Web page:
Ontario sends insurance exec to London to drum up business in province

The provincial government of Ontario has chosen an insurance industry executive as one of four people who will be posted overseas to attract investment and grow international trade.

Taylor Shields, currently assistant vice president for marketing at Chubb, will be sent to London as an agents-general to help create opportunities for Ontario companies and close investment deals. Her appointment is for a period of three years and carries a salary of $185,000.

Read more: Ontario government provides Ottawa with $1.5 million in tornado assistance funding

An agents-general serves as Ontario’s primary international representative in their locations, working with the province’s existing network of 14 trade and investment offices.

Read more

Case comment: Reference re Environmental Management Act (British Columbia): One step forward for Trans Mountain

On May 24, 2019, the British Columbia Court of Appeal (Court of Appeal) released its highly anticipated decision in Reference re Environmental Management Act (British Columbia).1 In a unanimous 5-0 decision, the Court of Appeal held that the Province of BC does not have the constitutional authority to enact amendments to the provincial Environmental Management Act that would have required the Trans Mountain Expansion Project (TMX) to obtain a hazardous substance permit before transporting increased amounts of heavy oil across BC. This case is significant because it has removed, for now at least, one of the barriers to the development and construction of TMX.

Read more

Ontario’s loss transfer scheme and extraterritorial application

Canadian provinces have no legislative competence to regulate automobile insurance beyond their own borders. Nevertheless, tractor-trailers rumble across the country to deliver goods, families pack into hatchback sedans to vacation in distant destinations, and business teams disembark airports into rental cars to attend their next meeting. Borders are ever-increasingly transient.

In this globalized context, it is important for Ontario insurers to understand their exposure both within the heartland province and beyond. This article briefly considers Ontario’s loss transfer scheme as it applies to accidents outside of Ontario.

The no-fault scheme

Ontario’s current loss transfer scheme is a legislative response to “no-fault” automobile insurance.

Read more

Court dismisses statutory misrepresentation claim against credit union board in landmark decision

For the first time, the Ontario Superior Court of Justice released a decision that considered issues of statutory misrepresentation in an offering statement under the Credit Unions and Caisses Populaires Act, 1994[1] (Act). Polla v. Croatian (Toronto) Credit Union also provides extensive guidance on issues of directors’ and officers’ liability more generally. There is very limited jurisprudence in this area, and this landmark decision is expected to provide valuable guidance to boards and insurers on risk prevention. This insight provides a high-level overview of the decision.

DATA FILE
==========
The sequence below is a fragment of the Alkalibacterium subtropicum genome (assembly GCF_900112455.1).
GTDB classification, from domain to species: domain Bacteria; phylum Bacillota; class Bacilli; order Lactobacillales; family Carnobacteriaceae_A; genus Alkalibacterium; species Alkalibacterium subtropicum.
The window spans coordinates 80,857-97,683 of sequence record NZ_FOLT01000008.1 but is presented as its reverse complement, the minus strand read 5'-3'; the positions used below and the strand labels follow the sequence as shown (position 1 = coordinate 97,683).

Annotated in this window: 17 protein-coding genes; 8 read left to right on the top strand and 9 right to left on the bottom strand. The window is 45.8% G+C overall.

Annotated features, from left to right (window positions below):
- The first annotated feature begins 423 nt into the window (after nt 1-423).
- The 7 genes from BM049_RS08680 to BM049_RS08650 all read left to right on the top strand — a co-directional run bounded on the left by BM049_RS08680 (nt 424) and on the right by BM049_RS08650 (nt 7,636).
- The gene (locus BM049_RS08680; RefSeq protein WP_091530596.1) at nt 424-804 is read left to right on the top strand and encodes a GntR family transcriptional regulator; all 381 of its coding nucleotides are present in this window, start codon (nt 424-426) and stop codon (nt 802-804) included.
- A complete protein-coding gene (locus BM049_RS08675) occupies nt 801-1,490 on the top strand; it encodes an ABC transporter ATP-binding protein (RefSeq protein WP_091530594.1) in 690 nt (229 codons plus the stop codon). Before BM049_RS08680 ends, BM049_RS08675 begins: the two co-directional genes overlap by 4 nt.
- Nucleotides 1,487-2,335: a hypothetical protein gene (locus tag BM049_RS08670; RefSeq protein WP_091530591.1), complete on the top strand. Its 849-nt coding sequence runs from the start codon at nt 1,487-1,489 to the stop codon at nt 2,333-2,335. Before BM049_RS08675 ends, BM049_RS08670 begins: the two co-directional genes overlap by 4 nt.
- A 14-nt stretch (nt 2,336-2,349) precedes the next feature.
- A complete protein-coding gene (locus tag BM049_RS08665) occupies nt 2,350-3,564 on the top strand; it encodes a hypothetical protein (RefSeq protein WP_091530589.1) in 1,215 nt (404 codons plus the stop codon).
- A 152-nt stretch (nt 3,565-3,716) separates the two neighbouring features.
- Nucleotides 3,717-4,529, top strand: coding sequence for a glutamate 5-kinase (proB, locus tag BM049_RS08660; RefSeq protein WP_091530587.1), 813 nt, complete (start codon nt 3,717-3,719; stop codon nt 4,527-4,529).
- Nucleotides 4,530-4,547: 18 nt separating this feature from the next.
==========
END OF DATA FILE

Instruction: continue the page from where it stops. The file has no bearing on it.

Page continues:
Facts

The plaintiff, Ferdinando Polla (Polla), invested CA1 $5 million in the Croatian Credit Union (CCU) after the struggling credit union filed an offering statement in order to raise funds.

Read more

Ontario Court hits the brakes on duties owed to intoxicated plaintiffs

The expansion of recognized duties of care owed to intoxicated persons recently met resistance from the Ontario Superior Court of Justice. In Stewart et al. v. The Corporation of the Township of Douro-Dummer, 2018 ONSC 4009, the Plaintiff was one of four passengers in a taxi cab who was intoxicated and injured after the cab was involved in an accident. The cab driver was not at fault in the actual accident. The Plaintiff did not have his seat belt buckled up at the time of the accident, which resulted in more serious injuries. By the time the action got to trial, the only issue was whether the driver owed the Plaintiff a duty of care to ensure his seat belt was buckled on the basis that it was apparent to the driver that the Plaintiff was intoxicated and, therefore, vulnerable and unable to look after himself.
Read more

Usanovic v. Penncorp Life Insurance Co.

Common law contract and principles require an insurer’s duty of good faith to an insured. The Ontario Court of Appeal (the “Court”) has recently confirmed that this duty does not include a general obligation to provide notice of an insured’s limitation periods and for bringing a coverage claim against the insurer.

The Court l has recently confirmed that where there is no statutory provision to the contrary, the window of time in which an individual can sue their insurer remains open for two years. In 2017, the Court held that insurance providers do not have a duty to inform insureds of pending limitation periods.

Read more

Benefits of a well crafted release: Biancaniello v. DMCT LLP

A release is a contract that relieves one or more parties of future liability surrounding certain incidents. Parties often use releases in the context of settlements, to avoid future litigation in connection with the negotiations.

In the past, it has been uncertain how the courts will interpret the general language of standard form releases in the insurance context (i.e. it was not always clear whether broadly-worded releases would be enforceable against unforeseen claims). Recently, the Ontario Court of Appeal ( “Court”) provided some clarity on this subject. The Court held that express language is required to exclude claims that were not contemplated, provided that the language of the release is sufficiently broad.

Read more